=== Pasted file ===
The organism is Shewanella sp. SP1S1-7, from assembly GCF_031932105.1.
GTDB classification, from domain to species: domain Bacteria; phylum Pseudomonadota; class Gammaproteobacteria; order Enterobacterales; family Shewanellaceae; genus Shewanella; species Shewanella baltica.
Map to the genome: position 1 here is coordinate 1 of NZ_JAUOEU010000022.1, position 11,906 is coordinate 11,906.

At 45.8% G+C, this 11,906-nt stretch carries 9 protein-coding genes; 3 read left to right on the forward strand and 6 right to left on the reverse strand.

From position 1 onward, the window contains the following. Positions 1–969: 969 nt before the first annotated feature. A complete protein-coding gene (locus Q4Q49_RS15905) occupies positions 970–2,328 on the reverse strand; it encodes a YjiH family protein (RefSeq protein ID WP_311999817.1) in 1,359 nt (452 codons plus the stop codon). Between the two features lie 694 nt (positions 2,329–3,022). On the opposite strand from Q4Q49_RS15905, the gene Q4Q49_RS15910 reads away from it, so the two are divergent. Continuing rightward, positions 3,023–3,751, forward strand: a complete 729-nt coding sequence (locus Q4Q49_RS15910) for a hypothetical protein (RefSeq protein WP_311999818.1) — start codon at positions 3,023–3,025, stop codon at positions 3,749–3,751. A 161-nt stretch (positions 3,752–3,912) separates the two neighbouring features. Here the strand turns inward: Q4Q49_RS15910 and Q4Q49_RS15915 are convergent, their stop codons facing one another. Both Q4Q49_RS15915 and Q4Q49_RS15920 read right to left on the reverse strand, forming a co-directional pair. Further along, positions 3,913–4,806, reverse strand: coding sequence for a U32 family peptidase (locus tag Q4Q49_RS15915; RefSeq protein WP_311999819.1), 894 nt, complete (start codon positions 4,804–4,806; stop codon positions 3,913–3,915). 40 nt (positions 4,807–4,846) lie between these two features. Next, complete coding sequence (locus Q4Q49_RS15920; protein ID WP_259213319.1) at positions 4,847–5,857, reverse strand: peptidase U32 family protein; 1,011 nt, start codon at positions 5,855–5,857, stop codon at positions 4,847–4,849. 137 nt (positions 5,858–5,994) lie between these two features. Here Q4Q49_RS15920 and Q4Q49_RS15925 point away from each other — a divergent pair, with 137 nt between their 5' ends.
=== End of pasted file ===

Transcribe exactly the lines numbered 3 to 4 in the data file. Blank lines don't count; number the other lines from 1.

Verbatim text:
Map to the genome: position 1 here is coordinate 1 of NZ_JAUOEU010000022.1, position 11,906 is coordinate 11,906.

At 45.8% G+C, this 11,906-nt stretch carries 9 protein-coding genes; 3 read left to right on the forward strand and 6 right to left on the reverse strand.